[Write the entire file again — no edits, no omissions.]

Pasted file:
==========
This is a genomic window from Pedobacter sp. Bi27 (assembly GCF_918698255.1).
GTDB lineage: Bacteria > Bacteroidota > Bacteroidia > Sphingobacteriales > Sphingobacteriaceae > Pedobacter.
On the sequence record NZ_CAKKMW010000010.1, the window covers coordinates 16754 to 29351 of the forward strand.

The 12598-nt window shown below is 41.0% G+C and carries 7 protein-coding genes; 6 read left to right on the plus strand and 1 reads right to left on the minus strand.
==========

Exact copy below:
This is a genomic window from Pedobacter sp. Bi27 (assembly GCF_918698255.1).
GTDB lineage: Bacteria > Bacteroidota > Bacteroidia > Sphingobacteriales > Sphingobacteriaceae > Pedobacter.
On the sequence record NZ_CAKKMW010000010.1, the window covers coordinates 16754 to 29351 of the forward strand.

The 12598-nt window shown below is 41.0% G+C and carries 7 protein-coding genes; 6 read left to right on the plus strand and 1 reads right to left on the minus strand.